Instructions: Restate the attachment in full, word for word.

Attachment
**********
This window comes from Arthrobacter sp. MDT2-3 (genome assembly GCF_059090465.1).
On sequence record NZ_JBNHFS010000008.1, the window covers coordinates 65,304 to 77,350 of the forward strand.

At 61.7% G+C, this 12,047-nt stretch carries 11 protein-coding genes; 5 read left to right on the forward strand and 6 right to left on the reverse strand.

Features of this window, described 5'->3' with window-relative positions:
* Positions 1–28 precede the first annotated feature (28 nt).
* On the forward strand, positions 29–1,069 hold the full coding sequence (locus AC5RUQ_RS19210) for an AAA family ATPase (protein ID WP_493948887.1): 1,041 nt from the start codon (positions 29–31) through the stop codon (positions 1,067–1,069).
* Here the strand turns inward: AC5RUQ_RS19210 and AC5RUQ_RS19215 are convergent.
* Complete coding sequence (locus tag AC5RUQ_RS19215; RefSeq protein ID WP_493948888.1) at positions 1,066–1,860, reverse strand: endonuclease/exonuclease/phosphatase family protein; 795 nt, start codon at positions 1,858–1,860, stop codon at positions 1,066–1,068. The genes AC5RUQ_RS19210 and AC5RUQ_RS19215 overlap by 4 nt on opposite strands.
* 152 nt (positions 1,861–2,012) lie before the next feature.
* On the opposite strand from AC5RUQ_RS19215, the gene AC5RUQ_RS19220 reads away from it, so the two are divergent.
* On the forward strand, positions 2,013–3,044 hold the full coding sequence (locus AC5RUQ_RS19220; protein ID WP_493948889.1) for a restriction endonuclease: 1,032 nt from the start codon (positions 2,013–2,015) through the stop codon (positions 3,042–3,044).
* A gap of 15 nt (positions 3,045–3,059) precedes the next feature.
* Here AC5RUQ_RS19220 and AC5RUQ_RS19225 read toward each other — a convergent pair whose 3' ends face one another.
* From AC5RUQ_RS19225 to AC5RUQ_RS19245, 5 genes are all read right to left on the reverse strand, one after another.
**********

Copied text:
This window comes from Arthrobacter sp. MDT2-3 (genome assembly GCF_059090465.1).
On sequence record NZ_JBNHFS010000008.1, the window covers coordinates 65,304 to 77,350 of the forward strand.

At 61.7% G+C, this 12,047-nt stretch carries 11 protein-coding genes; 5 read left to right on the forward strand and 6 right to left on the reverse strand.

Features of this window, described 5'->3' with window-relative positions:
* Positions 1–28 precede the first annotated feature (28 nt).
* On the forward strand, positions 29–1,069 hold the full coding sequence (locus AC5RUQ_RS19210) for an AAA family ATPase (protein ID WP_493948887.1): 1,041 nt from the start codon (positions 29–31) through the stop codon (positions 1,067–1,069).
* Here the strand turns inward: AC5RUQ_RS19210 and AC5RUQ_RS19215 are convergent.
* Complete coding sequence (locus tag AC5RUQ_RS19215; RefSeq protein ID WP_493948888.1) at positions 1,066–1,860, reverse strand: endonuclease/exonuclease/phosphatase family protein; 795 nt, start codon at positions 1,858–1,860, stop codon at positions 1,066–1,068. The genes AC5RUQ_RS19210 and AC5RUQ_RS19215 overlap by 4 nt on opposite strands.
* 152 nt (positions 1,861–2,012) lie before the next feature.
* On the opposite strand from AC5RUQ_RS19215, the gene AC5RUQ_RS19220 reads away from it, so the two are divergent.
* On the forward strand, positions 2,013–3,044 hold the full coding sequence (locus AC5RUQ_RS19220; protein ID WP_493948889.1) for a restriction endonuclease: 1,032 nt from the start codon (positions 2,013–2,015) through the stop codon (positions 3,042–3,044).
* A gap of 15 nt (positions 3,045–3,059) precedes the next feature.
* Here AC5RUQ_RS19220 and AC5RUQ_RS19225 read toward each other — a convergent pair whose 3' ends face one another.
* From AC5RUQ_RS19225 to AC5RUQ_RS19245, 5 genes are all read right to left on the reverse strand, one after another.